Four days after going to police to turn in a man they had known since they were kids in Puerto Rico, Antonio Vicenty and Valery Diaz left. The couple left jobs, pulled their kids out of school, and fled the city that was home, only to return for the preliminary hearing and last week's trial.
Of all the reasons that keep people from reporting a murder in Philadelphia, no other story I've heard brings it home quite like this.
I spent the week at the trial of Leonaldo Rivera, the man charged with killing 34-year-old Alejandro Rojas-Garcia in 2015.
Three years is a long time. For both sides. For the family of the victim, but also for the man on trial.
When Rivera's attorney, Patrick Link, said that his client had been placed on a conveyor belt of a broken criminal justice system, it was hard to disagree.
It was heartbreaking to watch friends and family in Courtroom 1007 sit through clinical details of the death of a loved one, how more than a dozen bullets were pumped into his car, five striking him, one piercing his face and shattering some teeth before lodging in his tongue. Another passed through a lung before hitting his heart. A friend, who sat in the passenger seat, was also struck. He lived, but the bullet remains in his chest.
As I sat in the courtroom, I couldn't help but study the faces of family members of other homicide victims who came to support the Rojas-Garcia family – mothers and sisters of lost loved ones who haven't found justice.
Who might never.
The ties that bind in this city are close; familial and neighborhood connections can often cut off any chances of justice.
On the night of Garcia's death, Vicenty and Diaz were with Rivera at a late-night concert at Tierra Colombiana, a Latin restaurant and club on North Fifth Street. Rivera was dating Diaz's cousin, who also was there.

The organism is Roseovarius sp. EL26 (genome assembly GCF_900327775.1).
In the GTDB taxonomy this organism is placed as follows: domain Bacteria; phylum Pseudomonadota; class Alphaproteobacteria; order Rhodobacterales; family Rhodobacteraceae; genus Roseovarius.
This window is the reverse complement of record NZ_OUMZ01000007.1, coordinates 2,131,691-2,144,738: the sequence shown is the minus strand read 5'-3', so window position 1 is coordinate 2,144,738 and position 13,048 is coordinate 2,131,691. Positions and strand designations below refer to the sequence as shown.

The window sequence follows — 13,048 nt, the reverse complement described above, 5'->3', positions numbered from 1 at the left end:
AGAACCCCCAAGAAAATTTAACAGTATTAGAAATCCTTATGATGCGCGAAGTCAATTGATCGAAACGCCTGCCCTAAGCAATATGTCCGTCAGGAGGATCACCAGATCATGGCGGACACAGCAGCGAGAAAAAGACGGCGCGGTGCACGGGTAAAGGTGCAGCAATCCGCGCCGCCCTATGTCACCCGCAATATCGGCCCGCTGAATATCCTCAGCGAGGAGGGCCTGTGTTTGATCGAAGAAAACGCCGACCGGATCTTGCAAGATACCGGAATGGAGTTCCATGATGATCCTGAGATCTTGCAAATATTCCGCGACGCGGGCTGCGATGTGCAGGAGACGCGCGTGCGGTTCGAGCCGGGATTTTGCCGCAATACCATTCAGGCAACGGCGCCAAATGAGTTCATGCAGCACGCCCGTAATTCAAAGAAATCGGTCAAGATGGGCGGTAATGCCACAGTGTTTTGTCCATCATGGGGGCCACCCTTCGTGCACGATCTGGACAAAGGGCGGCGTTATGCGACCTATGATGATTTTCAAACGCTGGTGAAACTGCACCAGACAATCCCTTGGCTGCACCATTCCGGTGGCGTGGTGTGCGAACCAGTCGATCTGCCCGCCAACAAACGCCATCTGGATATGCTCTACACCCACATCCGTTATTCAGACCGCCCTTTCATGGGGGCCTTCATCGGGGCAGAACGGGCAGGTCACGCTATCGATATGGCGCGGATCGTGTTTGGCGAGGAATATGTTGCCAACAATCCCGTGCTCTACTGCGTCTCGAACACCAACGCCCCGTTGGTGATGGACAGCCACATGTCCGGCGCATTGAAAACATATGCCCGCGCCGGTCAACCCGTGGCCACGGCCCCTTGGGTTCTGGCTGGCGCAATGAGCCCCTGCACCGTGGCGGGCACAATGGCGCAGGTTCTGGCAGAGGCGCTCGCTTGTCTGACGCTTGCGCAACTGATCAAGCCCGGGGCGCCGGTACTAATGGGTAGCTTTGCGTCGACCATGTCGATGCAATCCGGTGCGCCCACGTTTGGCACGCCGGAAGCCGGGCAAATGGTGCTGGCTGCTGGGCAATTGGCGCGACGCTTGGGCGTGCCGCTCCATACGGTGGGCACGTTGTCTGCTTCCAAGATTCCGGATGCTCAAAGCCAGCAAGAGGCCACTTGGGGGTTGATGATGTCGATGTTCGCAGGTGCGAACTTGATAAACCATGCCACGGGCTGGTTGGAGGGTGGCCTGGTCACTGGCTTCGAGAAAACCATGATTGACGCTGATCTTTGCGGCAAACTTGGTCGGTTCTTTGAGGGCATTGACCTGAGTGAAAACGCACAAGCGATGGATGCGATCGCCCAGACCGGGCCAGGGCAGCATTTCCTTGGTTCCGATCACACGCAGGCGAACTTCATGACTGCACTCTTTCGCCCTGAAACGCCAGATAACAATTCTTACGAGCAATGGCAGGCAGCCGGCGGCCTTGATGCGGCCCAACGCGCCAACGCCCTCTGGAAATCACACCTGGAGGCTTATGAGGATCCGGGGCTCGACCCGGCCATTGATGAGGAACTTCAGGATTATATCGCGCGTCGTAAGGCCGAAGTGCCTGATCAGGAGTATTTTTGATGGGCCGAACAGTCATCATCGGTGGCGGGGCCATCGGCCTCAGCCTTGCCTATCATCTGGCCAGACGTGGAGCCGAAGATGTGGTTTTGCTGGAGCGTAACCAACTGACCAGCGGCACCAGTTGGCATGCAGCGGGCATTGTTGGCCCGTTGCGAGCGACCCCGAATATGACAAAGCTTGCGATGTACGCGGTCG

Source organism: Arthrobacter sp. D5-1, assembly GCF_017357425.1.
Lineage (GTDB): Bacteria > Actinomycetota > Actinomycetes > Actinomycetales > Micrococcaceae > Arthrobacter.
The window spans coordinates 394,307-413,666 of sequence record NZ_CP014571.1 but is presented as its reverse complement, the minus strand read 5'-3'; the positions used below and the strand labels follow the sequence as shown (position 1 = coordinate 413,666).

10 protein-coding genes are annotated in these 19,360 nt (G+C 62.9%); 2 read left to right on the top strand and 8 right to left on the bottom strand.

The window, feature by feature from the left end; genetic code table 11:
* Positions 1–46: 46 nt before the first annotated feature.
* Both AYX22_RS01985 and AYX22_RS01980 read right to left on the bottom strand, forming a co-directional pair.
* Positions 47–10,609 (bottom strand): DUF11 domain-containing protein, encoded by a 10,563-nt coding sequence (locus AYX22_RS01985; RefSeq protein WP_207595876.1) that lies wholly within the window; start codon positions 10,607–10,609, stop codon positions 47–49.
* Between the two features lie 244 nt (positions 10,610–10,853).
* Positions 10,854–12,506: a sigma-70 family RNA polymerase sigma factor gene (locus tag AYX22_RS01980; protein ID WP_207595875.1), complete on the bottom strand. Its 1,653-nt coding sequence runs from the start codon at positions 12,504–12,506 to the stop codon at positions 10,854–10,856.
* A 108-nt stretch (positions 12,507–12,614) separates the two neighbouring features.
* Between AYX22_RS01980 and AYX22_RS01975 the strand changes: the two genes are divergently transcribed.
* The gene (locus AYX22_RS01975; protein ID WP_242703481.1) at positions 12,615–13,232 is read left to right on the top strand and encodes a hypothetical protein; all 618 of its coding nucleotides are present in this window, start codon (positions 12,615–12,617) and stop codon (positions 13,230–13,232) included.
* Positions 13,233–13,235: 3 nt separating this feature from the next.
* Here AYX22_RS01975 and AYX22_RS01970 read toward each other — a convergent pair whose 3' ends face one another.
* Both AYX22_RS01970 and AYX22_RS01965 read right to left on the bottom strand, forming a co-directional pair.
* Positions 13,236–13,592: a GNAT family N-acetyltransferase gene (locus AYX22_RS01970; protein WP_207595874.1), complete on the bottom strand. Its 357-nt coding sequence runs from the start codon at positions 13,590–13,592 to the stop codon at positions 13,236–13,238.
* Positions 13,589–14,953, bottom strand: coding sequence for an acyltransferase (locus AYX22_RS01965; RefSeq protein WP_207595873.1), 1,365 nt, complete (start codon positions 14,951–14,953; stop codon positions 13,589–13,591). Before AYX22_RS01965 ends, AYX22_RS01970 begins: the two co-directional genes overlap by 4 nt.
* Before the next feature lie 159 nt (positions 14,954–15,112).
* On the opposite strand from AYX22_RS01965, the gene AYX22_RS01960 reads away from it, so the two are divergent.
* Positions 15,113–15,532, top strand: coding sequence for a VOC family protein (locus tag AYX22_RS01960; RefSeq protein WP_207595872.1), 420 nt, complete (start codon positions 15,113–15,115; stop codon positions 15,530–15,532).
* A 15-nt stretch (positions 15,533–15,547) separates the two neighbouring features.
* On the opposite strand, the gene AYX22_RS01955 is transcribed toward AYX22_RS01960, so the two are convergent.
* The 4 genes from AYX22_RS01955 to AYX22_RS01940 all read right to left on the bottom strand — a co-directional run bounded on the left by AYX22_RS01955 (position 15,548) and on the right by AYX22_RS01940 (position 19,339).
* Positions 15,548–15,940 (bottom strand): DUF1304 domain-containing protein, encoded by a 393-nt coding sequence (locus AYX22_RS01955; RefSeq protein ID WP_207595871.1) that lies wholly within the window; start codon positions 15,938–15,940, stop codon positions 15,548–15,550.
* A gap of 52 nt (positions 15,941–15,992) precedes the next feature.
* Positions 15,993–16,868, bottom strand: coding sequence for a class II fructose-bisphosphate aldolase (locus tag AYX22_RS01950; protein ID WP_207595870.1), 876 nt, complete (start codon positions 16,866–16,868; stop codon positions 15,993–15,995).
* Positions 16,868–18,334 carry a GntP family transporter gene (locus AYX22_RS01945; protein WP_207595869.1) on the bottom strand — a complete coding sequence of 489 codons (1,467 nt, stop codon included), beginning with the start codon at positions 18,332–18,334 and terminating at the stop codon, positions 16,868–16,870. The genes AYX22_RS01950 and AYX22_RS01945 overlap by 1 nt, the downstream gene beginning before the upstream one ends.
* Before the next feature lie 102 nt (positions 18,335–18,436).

Later, they all went to an after-hours club nearby on Macalester Street.
As they were leaving about 4:30 a.m., Vicenty testified that he saw Rivera fire into Rojas-Garcia's car. (Why is still a mystery – maybe because Rojas-Garcia flirted with Diaz's cousin.) Diaz testified that later at the couple's house Rivera admitted to it.
How Vicenty and Diaz acted toward Rivera after he confessed was one of the more bewildering details of the case. Why would they let him into their home after the shooting? Why would Valery Diaz serve him a plate of food? Why not go directly to the cops?
The couple waited until they saw themselves in surveillance video released by police before they came forward.
Rivera's lawyer insisted they were trying to distance themselves from what really happened out there.
The couple had another reason: Fear.
"Honestly, you don't get to see s— like that and call the cops, you don't do that," Vicenty said. "It's not good, man. I got kids. I got to stay away from this as much as I can."
But then they saw themselves on TV, and saw Rojas-Garcia's mom, Aleida, pleading for someone to come forward.
"I just feel really bad for the kid, the one who got killed and his family," Vicenty said, choking up. "I saw his mom on the news. I felt so bad."
The courtroom was full on most days, largely with family and supporters of the Rojas-Garcia family. But there were a handful there for Rivera too, including Jose Rivera, a relative who said he was like a father to the defendant.
Every day, the elder Rivera sat nervously. And every day he brought the defendant a fresh shirt, one brighter than the next, for him to wear in court.
"I promised," he said.
On the other end of the courtroom, Wilfredo Rojas, the victim's father, said he felt for Jose Rivera. Except that no matter what happened, Rivera's loved one would still be alive. No verdict would bring Rojas'son back.
On Friday, a jury found Rivera guilty of murder. Rojas-Garcia's family was relieved and grateful, especially to Vicenty and Diaz.
Rojas-Garcia's mother said she was sorry their lives were destroyed along with her family's. But if others showed their courage, she said, maybe more people would hesitate before so recklessly taking another person's life.
Vicenty and Diaz weren't there to hear the verdict that came with a mandatory life sentence or to hear the family's appreciation for helping them get justice.